Modernization Project Targets 27 Elevators at UCSF

Published on May 24, 2018


For Sandy DeVries, manager of the NRG Oncology Biospecimen Bank at UC San Francisco’s Mt. Zion campus, a broken elevator has a major impact on her day-to-day operations.

DeVries receives 10-20 packages a day containing critical samples such as frozen or fresh tissue, fluids like plasma or serum, unstained slides, and tissue blocks. Over half of the shipments are on dry ice and weigh five to 20 pounds apiece. They must be unpacked within one-and-a-half hours upon receipt.

“Some samples are required to be processed immediately in order for patients to be enrolled and treated in clinical trials,” DeVries said. “If the elevator is out, we need assistance bringing the packages up to the third floor in a timely manner. If my staff was to do this, it would negatively impact our already high-volume workdays.”

So, when UCSF Real Estate and Facilities Services embarked on a project to refurbish elevators around campus, Mt. Zion’s elevators were a given a high priority.

“We are so pleased to have the resources to renew our campus environment piece by piece, and elevators are one of our top renewal priorities to keep UCSF a top-notch research and clinical environment,” said Jon Giacomi, assistant vice chancellor of Facilities Services.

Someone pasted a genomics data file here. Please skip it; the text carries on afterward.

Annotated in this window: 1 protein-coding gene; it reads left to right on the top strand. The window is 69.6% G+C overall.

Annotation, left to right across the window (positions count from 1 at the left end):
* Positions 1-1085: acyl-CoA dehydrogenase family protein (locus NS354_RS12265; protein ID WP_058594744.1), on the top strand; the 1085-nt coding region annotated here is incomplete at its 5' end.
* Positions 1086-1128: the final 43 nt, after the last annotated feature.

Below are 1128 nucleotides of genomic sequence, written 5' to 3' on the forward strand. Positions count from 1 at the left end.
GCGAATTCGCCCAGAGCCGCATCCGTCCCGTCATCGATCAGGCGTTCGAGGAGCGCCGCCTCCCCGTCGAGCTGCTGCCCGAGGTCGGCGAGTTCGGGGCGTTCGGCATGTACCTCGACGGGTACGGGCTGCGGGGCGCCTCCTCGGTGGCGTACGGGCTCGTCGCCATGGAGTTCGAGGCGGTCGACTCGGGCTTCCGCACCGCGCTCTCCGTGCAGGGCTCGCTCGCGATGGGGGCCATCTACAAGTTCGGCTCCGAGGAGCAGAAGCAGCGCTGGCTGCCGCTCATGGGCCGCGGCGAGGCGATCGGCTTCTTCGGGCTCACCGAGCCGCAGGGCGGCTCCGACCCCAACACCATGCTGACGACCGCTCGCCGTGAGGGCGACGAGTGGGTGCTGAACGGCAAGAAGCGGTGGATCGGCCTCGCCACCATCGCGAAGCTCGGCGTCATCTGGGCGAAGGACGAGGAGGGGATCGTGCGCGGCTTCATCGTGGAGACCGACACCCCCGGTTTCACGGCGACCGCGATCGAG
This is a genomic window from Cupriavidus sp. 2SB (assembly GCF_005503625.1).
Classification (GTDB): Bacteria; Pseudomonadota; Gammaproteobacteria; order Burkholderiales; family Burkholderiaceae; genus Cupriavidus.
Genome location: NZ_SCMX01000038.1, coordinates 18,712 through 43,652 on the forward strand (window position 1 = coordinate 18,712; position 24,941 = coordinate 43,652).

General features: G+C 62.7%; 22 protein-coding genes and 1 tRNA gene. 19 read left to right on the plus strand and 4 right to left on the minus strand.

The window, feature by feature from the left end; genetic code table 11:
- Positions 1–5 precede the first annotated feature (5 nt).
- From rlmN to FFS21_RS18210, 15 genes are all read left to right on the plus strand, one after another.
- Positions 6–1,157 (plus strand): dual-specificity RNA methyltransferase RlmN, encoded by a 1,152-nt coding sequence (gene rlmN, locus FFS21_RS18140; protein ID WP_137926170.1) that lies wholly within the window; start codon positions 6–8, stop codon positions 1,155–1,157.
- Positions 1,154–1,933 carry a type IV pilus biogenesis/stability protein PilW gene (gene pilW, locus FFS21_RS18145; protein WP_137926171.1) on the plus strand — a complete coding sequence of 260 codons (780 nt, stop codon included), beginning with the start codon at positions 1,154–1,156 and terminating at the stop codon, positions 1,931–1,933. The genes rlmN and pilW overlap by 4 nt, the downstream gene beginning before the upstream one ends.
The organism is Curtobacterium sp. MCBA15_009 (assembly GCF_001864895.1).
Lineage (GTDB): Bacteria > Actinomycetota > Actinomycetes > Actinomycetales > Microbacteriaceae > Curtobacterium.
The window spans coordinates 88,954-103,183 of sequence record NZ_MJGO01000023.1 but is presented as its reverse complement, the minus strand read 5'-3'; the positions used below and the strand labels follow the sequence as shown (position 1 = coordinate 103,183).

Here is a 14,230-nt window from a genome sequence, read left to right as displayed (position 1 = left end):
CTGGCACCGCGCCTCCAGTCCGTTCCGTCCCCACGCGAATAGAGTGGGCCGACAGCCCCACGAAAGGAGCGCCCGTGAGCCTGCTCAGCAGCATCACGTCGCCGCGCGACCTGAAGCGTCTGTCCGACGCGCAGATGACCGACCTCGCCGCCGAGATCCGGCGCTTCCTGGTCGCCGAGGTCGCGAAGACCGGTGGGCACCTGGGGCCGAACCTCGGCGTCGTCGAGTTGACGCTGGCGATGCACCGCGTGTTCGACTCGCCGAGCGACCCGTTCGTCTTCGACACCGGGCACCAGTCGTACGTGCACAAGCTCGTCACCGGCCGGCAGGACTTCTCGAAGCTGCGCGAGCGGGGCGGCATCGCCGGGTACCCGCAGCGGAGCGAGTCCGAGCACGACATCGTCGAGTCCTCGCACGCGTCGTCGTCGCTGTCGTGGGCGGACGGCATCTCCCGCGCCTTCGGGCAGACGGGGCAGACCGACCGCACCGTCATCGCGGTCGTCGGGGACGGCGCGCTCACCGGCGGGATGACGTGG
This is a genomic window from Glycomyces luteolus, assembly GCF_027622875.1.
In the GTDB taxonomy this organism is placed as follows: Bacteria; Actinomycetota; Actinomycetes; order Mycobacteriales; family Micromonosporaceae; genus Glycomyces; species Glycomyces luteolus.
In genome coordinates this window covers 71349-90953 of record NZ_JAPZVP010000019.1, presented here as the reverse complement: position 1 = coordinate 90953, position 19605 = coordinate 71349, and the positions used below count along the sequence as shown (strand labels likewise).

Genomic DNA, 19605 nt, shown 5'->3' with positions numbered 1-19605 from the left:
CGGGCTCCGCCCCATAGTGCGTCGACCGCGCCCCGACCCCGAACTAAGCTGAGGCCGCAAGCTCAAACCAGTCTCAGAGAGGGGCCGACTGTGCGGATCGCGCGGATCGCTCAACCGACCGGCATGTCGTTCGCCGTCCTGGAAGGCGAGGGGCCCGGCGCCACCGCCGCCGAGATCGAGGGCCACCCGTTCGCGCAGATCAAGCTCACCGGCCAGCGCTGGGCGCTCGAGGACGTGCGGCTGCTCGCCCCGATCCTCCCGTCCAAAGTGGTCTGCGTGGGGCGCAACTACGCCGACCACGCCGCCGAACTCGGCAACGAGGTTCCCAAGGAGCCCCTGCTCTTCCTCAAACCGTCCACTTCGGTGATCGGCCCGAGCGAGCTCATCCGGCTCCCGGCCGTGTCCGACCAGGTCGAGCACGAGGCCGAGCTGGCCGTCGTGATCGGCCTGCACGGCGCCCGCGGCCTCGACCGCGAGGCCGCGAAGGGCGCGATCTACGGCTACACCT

Susan Yun, operations contract analyst with Facilities Services, said 27 elevators at Mt. Zion, Parnassus and the Buchanan Dental Clinic are in the process of being modernized. Gordon Chen is the project manager for UCSF Real Estate while Yun provides editorial support for customer notices and distributes information to building occupants.

Facilities Services facilities managers are working with contractors on electrical shutdowns and refurbishing the elevators. They also work with key stakeholders to provide updates, allocate space for workers to stage equipment and tools, and address any complaints associated with the modernization project.

Facilities engineers and the trades/electrical team work with contractors on electrical shutdowns and facilities infrastructure support.

Otis Elevator has been hired to do the work and funds have been allocated from the Facilities Investment Needs (FIN) program, which allocates $10 to $15 million annually to repair existing buildings and infrastructure.

DeVries said the elevators are also needed for twice weekly shipments of dry ice, liquid nitrogen tanks, and the occasional freezer. She said the communication with everyone involved in modernizing the elevators has been excellent. “They went out of their way to help when needed,” she said.

Adele Dow, manages research support services at Mt. Zion and supervises the centralized glass wash and autoclaving service that supports all of the building’s researchers. She said the elevator work has been routinely communicated. “Signage has been posted at the work site and regular electronic communication has been distributed to building occupants.”

Yun said communication is critical given the importance of elevators to the university’s research operation. She said elevators in the School of Dentistry, Millberry Union Garage, and Medical Sciences Building are all scheduled to be upgraded over the next two years.